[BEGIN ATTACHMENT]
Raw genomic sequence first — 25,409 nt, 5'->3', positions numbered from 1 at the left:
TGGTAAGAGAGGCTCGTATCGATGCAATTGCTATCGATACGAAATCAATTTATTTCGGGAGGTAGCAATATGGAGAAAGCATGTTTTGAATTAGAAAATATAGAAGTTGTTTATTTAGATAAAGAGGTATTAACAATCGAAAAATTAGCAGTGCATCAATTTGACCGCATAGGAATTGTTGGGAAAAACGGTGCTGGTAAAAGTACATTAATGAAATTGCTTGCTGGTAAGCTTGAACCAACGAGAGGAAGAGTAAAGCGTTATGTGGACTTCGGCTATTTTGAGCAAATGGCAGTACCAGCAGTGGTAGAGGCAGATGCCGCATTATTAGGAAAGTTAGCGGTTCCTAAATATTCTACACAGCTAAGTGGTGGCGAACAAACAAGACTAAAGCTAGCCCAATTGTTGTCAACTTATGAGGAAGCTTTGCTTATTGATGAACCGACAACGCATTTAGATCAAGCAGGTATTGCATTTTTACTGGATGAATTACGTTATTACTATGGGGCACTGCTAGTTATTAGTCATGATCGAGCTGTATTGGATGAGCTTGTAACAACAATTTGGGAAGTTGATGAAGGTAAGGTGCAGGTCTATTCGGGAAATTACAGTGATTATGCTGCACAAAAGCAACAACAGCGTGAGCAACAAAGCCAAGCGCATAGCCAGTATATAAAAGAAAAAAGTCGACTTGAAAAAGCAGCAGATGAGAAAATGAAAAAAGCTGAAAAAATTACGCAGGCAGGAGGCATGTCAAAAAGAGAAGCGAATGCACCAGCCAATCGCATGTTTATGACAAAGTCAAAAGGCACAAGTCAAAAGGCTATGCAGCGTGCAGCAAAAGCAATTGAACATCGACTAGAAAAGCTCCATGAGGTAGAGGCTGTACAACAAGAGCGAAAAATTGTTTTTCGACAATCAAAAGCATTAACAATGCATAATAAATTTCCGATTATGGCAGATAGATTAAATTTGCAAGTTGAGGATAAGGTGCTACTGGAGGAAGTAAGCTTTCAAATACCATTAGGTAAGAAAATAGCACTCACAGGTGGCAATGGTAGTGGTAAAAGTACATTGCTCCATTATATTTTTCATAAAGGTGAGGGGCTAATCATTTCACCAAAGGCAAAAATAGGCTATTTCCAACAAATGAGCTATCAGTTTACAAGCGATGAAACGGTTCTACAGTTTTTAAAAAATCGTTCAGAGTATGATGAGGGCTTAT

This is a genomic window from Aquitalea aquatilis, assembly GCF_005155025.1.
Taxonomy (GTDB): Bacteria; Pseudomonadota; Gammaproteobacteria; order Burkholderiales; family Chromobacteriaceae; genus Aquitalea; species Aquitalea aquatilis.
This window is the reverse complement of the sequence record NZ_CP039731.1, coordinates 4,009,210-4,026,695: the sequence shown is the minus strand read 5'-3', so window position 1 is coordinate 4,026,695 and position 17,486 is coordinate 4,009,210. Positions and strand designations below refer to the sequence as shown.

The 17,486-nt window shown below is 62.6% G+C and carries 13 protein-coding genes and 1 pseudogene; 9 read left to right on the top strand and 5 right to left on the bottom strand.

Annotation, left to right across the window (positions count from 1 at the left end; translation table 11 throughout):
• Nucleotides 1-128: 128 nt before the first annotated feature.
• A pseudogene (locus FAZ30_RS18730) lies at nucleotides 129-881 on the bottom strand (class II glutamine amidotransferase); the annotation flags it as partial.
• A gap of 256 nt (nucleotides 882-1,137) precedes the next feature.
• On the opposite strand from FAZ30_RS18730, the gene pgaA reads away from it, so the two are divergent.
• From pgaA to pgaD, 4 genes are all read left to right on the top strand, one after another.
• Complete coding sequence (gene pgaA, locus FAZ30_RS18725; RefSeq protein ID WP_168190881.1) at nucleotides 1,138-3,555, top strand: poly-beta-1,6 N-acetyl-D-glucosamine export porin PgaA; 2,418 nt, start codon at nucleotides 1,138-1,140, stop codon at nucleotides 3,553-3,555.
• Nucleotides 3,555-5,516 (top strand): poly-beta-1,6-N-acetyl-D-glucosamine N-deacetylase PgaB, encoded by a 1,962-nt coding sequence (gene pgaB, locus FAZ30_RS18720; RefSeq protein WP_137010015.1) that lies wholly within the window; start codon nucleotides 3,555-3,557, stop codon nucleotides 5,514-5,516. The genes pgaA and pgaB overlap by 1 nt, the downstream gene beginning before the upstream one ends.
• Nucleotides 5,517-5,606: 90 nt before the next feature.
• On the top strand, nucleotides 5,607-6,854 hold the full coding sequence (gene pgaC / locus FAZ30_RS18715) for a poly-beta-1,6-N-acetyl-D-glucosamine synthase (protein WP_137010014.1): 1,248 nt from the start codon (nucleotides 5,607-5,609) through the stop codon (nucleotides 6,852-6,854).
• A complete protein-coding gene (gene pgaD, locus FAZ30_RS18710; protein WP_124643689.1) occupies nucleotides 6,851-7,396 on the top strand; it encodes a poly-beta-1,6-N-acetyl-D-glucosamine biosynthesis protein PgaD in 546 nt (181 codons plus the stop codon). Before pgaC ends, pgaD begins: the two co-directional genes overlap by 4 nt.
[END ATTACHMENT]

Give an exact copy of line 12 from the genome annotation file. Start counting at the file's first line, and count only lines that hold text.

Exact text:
• From pgaA to pgaD, 4 genes are all read left to right on the top strand, one after another.